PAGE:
Vagrant Story - Review

Dark Side of the Moon

By: Red Raven

Review Breakdown
   Battle System 8
   Interface 3
   Music/Sound 6
   Originality 8
   Plot 8
   Localization 9
   Replay Value 6
   Visuals 8
   Difficulty Frustrating
   Time to Complete

20 - 30 hours


Title Screen

   Once again, Squaresoft has walked off the beaten path and came up with something new and refreshing to tide us over until something better comes along. Developed by the creators of Final Fantasy Tactics, Vagrant Story is just one of those really innovative games that breaks all the barriers you thought a system had, but suffers from one too many small flaws to make it really a blockbuster entity itself. Released during Square's "summer of adventure", Vagrant Story surprises us with it's new battle system, compelling story, and fantastic visuals.

   As mentioned above, this game is nothing like any others on the market, save for Parasite Eve, of which the game seems to have got most of its battle ideas from. Battles take in real-time without the need of normal RPG menus. You simply hit a button to draw your weapon, and then hit the button again to take a swing. While your attacking, a green "target sphere" appears to show you the range of your weapon. This targeting step pauses the action and lets you zero in on specific body parts of an enemy, with each part reacting differently to continued attack. Enemies with wounded legs runs slower, while another enemy's attack is reduced if it's arms are critically injured. Adding a wrinkle to this whole system are the chain-combos and consequently, RISK. Over time you'll learn the ability to continuously attack an enemy over and over without interruption, but each time you do, you'll raise your RISK meter. The higher your RISK, the greater chance you'll miss on your next attack and the greater the damage magic will do to you. As you can see, you must balance damage with RISK to more effectively dispatch your dark foes.

Prepare to be dead. Often.  

   Outside of combat is equally as complex, and this is where the game starts to lose points. The overly complex equipment management system is where many gamers are going to get lost, and in the game, dead. Each weapon you have has 16 different variables that range from simple "type" classifications (blunt, edged, piercing) to the large array of elemental and enemy class statistics. Each time you use a weapon against a certain type of enemy, it begins to become stronger against that type of enemy, but often at the expense of the other types. This leads to situations where your most powerful "zombie-killing" sword does next to no damage against that big dragon boss. Speaking of bosses, most boss battles are very frustrating as you can only do 1-5 damage to them per swing, if you don't have a weapon specifically designed to kill them. This "difficultly" is not hard, it's frustrating.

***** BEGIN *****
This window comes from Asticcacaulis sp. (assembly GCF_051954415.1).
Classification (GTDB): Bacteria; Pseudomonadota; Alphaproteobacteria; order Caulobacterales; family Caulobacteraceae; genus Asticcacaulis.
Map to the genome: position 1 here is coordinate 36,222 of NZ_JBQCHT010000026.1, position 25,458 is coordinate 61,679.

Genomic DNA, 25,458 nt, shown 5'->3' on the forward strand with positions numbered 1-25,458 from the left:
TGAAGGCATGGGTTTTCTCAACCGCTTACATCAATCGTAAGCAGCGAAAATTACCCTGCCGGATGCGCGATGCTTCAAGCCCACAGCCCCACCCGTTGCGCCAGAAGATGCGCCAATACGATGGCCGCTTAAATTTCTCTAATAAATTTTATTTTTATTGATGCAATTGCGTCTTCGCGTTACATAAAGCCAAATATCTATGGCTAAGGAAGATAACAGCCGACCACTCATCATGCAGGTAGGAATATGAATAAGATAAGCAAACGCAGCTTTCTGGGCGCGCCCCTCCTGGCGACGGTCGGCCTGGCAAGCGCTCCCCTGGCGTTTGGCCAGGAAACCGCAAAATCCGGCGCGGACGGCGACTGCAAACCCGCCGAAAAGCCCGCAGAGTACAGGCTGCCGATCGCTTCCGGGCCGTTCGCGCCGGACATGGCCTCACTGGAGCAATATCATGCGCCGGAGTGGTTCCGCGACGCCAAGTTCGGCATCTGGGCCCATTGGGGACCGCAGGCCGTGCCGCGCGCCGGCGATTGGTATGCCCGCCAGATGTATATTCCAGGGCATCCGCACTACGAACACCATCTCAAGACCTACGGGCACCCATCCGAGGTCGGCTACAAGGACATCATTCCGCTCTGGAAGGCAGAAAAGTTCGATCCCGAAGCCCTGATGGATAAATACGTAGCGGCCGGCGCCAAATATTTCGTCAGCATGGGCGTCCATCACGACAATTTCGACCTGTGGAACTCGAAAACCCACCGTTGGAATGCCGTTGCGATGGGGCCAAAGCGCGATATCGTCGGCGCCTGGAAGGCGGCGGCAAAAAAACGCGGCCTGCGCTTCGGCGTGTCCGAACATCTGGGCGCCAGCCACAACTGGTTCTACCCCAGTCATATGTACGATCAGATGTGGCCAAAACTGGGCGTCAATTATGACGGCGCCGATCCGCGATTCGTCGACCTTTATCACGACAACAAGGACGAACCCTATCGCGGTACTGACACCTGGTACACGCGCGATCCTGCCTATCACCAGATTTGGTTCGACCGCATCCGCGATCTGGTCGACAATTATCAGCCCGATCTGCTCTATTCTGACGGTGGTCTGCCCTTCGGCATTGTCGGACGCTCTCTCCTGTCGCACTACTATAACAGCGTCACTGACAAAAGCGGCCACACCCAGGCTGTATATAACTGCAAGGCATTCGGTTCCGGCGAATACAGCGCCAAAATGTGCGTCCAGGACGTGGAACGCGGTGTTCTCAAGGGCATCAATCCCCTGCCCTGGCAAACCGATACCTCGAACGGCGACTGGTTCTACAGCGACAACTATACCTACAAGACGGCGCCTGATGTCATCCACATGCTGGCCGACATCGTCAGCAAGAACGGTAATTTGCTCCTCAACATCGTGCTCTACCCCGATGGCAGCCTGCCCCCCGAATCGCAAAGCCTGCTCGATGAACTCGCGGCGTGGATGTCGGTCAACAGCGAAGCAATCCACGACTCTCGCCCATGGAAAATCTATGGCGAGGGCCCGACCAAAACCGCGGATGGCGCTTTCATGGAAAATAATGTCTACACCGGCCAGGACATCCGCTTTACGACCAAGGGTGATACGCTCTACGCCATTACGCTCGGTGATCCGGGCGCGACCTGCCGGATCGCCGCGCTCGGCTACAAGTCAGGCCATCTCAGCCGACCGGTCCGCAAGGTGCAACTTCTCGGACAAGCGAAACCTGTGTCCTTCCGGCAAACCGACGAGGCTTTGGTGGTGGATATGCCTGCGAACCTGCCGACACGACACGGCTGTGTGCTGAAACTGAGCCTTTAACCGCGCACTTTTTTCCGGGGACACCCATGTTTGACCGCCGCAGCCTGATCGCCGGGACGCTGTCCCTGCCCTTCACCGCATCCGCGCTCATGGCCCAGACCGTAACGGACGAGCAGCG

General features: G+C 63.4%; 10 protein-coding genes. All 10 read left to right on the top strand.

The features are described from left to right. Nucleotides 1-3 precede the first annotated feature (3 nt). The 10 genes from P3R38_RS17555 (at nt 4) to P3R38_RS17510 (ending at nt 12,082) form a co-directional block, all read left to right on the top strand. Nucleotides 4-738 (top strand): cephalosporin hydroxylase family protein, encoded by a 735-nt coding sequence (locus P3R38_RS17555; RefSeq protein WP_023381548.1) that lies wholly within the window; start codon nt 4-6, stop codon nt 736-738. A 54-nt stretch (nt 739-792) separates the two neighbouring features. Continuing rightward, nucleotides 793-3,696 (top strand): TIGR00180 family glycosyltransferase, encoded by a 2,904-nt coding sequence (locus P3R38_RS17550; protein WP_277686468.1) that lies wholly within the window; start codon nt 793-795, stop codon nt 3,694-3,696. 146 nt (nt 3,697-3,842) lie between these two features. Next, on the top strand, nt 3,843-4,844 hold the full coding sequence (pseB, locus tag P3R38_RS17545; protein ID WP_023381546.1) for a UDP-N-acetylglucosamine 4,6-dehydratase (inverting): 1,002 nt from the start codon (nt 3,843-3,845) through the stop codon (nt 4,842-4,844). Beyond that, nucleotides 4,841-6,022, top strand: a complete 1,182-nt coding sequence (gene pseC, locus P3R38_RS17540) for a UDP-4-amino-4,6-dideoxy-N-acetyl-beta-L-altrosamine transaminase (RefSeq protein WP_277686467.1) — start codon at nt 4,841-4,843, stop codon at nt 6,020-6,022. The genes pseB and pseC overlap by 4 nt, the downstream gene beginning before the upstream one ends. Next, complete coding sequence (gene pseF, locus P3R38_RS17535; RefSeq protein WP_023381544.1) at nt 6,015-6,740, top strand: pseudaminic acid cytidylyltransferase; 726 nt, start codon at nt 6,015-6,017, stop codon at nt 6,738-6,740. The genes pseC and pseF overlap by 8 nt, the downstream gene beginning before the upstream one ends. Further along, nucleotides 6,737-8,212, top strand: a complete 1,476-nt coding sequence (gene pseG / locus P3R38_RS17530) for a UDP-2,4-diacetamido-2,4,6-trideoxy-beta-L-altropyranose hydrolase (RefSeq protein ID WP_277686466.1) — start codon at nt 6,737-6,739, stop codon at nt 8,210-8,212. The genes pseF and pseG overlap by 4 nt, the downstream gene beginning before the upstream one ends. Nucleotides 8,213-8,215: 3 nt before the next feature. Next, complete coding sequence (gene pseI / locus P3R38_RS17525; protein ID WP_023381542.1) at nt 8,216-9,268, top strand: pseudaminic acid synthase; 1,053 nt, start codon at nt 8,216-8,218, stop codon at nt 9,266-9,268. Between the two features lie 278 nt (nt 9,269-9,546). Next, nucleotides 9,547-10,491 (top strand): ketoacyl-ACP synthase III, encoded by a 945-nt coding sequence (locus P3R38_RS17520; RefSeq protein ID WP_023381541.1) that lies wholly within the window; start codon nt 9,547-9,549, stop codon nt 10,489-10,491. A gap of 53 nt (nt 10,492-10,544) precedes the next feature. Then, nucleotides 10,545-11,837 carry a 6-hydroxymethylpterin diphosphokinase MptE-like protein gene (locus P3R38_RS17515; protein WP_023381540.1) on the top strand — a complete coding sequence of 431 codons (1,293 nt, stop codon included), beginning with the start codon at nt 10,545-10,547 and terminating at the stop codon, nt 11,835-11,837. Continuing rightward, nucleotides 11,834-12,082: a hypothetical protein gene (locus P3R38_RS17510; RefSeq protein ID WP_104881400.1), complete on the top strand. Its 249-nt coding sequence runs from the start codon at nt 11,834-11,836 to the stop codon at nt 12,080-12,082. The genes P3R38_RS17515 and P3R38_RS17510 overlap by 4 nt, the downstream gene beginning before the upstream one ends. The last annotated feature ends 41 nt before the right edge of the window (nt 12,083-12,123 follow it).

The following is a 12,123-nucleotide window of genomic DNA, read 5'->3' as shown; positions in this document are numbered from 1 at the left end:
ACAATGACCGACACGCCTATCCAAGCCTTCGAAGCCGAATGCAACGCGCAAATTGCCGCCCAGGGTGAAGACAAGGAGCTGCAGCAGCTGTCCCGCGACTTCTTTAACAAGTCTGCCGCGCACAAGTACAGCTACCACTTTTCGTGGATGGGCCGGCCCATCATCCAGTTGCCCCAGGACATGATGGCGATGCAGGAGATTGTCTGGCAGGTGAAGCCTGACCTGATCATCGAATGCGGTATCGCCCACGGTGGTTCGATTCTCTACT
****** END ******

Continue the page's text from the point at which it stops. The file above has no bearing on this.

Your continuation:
What does help though, is when you find a workshop. At workshops, you can combine and create new types of weapons from all the assorted treasure you find lying around Lea Monde. While combining two good sword blades doesn't necessarily mean you'll make one great one, it does mean that you'll be able to preserve both blades equipment ratings. And in this game, exploiting an elemental or class weakness does much more damage than simple strength. Armor and shields work the same way as weapons, meaning they build resistances to continued attacks and that you may also combine them as well.

   Whew, and that was just the battle system. The plot though is equally as complex, which is quite a good asset as you'll actually want to know what's going on after you encounter all of its twists and turns. Unfortunately in this respect, you do have to traverse long dungeon after incredibly long dungeon to ever get to the great plot. And often, as a consequence of the time in-between plot-points, you forget what was going on before; drawing a "What the..?" instead of a "Whoa..!" and thus lessening the story's effect a bit. But for the most part, the story's presentation is exceptional through the use of the in-game graphic engine.

Unfortunately, there's many crate puzzles.  

    Vagrant Story's music is pretty much ambient music through and through, and for good reason: 95% of the time playing will be spent dungeon-crawling. But I had to admit, the music always matched the setting and environment of the time, and wasn't annoying in the least. Which is pretty much the best you can hope for. The sound effects were another matter, as in they really shined. Each weapon hits with a realistic sound and you can really tell the difference between fighting a dragon and fighting the undead, in terms of a solid sword hit or a hammer smash. Not to mention hearing all of those other creatures screaming at you from the other side of the room.

   Given that you cannot experience the entire game on only one time through, it's a good bet that you'll give this game another run-through. If you choose so, you'll have access to the other 13% of Lea Monde you missed and also test your skills against a bunch of even harder bosses in the "New Game+"-like mode. This is all provided of course that you managed to get past the difficult last boss and that you enjoyed the whole complex equipment management thing. Truth be told, Vagrant Story is not for every RPGamer. But if you like micro-management and dungeon-crawlers, than this game will be right up your alley. And at the very least, it will keep one busy until the next big Square game.


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